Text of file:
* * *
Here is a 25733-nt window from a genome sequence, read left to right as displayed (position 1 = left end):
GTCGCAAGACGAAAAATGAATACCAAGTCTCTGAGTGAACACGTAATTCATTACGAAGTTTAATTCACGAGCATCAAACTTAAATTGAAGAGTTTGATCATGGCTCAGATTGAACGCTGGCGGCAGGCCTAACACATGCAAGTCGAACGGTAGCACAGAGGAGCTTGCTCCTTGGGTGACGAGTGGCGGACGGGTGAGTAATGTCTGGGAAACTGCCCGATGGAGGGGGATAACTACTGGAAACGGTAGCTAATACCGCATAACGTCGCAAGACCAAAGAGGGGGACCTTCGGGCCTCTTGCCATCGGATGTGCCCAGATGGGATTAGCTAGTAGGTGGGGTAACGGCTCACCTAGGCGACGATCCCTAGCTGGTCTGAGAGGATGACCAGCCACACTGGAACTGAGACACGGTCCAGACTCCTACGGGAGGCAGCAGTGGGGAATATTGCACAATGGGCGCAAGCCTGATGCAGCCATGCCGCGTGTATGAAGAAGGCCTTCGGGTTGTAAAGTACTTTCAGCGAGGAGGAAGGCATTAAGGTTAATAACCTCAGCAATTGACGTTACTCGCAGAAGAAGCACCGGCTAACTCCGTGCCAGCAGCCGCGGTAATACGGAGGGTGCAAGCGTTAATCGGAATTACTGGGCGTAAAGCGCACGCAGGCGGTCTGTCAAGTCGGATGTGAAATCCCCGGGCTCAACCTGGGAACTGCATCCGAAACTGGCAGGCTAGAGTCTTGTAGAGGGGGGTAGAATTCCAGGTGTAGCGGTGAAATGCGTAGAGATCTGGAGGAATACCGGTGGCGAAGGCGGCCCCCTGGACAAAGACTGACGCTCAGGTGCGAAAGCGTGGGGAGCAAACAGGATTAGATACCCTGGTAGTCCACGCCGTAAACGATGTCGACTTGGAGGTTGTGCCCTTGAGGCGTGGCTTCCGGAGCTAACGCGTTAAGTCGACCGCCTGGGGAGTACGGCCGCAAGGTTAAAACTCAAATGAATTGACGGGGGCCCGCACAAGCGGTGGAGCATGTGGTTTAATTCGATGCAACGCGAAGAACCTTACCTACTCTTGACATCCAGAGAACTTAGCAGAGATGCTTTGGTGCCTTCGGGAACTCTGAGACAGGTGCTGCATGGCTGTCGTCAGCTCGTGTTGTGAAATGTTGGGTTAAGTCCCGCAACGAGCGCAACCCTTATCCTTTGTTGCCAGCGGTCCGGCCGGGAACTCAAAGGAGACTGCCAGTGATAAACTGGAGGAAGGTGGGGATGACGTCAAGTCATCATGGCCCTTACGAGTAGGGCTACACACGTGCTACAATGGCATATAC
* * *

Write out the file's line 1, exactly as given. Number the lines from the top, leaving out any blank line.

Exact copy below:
Here is a 25733-nt window from a genome sequence, read left to right as displayed (position 1 = left end):